Share Email Print

Proceedings Paper

Large ratios of mutation to crossover: the example of the traveling salesman problem
Author(s): David John Nettleton; Roberto Garigliano
Format Member Price Non-Member Price
PDF $14.40 $18.00
cover GOOD NEWS! Your organization subscribes to the SPIE Digital Library. You may be able to download this paper for free. Check Access

Paper Abstract

Genetic algorithms have recently been successfully applied to a wide range of problems. These often have search spaces that are very large, very complex, or both and are unsuitable for standard search algorithms such as hill climbing. The operators used in producing successive generations are usually those of crossover and mutation. The crossover operator is normally used in producing the majority of a generation while mutation acts as a background process. This paper examines the use of high amounts of mutation and gives the example of a genetic algorithm applied to the travelling salesman problem. This shows that high amounts of mutation need not ruin the algorithms convergence to optimal solutions.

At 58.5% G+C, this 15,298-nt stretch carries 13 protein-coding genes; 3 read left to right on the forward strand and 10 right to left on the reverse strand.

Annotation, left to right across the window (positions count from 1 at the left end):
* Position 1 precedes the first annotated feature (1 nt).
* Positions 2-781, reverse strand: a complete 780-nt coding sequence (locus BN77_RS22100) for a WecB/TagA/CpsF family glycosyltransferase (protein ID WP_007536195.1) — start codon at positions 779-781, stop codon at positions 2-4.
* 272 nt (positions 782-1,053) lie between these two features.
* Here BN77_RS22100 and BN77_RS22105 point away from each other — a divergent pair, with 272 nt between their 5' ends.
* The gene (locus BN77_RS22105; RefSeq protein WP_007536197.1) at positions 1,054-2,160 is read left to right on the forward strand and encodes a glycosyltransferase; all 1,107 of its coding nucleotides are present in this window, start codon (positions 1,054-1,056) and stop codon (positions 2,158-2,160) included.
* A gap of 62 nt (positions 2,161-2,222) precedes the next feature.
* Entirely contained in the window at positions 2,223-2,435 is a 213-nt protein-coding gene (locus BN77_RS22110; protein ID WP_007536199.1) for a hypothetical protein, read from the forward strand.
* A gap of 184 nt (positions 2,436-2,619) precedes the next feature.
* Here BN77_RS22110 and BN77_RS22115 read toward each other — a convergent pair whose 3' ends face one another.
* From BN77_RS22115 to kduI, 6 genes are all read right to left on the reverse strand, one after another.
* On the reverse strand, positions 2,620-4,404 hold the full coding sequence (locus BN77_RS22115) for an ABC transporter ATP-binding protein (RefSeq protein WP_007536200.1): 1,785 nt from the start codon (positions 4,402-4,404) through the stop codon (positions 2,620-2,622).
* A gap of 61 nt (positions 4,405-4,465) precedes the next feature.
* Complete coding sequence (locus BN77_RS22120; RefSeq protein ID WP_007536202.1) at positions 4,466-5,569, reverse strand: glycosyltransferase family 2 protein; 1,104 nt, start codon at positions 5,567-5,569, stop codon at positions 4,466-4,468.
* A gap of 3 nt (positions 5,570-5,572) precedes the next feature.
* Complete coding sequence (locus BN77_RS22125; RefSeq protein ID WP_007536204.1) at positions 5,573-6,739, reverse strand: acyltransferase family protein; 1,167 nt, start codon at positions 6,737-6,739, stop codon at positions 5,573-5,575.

Paper Details

Date Published: 1 September 1993
PDF: 10 pages
Proc. SPIE 1962, Adaptive and Learning Systems II, (1 September 1993); doi: 10.1117/12.150578
Show Author Affiliations
David John Nettleton, Univ. of Durham (United Kingdom)
Roberto Garigliano, Univ. of Durham (United Kingdom)

Published in SPIE Proceedings Vol. 1962:
Adaptive and Learning Systems II
Firooz A. Sadjadi, Editor(s)

© SPIE. Terms of Use
Back to Top